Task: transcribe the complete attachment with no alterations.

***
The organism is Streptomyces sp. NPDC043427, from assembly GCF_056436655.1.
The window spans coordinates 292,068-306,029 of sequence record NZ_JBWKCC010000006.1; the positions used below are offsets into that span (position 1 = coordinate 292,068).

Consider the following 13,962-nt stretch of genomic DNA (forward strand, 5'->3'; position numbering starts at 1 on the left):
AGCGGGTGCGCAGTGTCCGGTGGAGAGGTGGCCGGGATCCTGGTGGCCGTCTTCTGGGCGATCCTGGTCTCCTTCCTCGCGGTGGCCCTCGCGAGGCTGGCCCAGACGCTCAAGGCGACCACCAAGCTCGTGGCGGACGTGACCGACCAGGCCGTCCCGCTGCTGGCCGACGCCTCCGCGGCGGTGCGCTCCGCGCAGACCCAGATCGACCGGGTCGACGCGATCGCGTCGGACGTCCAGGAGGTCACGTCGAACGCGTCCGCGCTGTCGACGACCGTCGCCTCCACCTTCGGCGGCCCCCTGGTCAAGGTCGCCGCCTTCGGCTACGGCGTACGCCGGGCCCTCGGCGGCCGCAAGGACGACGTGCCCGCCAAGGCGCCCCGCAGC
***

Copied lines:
The organism is Streptomyces sp. NPDC043427, from assembly GCF_056436655.1.
The window spans coordinates 292,068-306,029 of sequence record NZ_JBWKCC010000006.1; the positions used below are offsets into that span (position 1 = coordinate 292,068).

Consider the following 13,962-nt stretch of genomic DNA (forward strand, 5'->3'; position numbering starts at 1 on the left):
AGCGGGTGCGCAGTGTCCGGTGGAGAGGTGGCCGGGATCCTGGTGGCCGTCTTCTGGGCGATCCTGGTCTCCTTCCTCGCGGTGGCCCTCGCGAGGCTGGCCCAGACGCTCAAGGCGACCACCAAGCTCGTGGCGGACGTGACCGACCAGGCCGTCCCGCTGCTGGCCGACGCCTCCGCGGCGGTGCGCTCCGCGCAGACCCAGATCGACCGGGTCGACGCGATCGCGTCGGACGTCCAGGAGGTCACGTCGAACGCGTCCGCGCTGTCGACGACCGTCGCCTCCACCTTCGGCGGCCCCCTGGTCAAGGTCGCCGCCTTCGGCTACGGCGTACGCCGGGCCCTCGGCGGCCGCAAGGACGACGTGCCCGCCAAGGCGCCCCGCAGC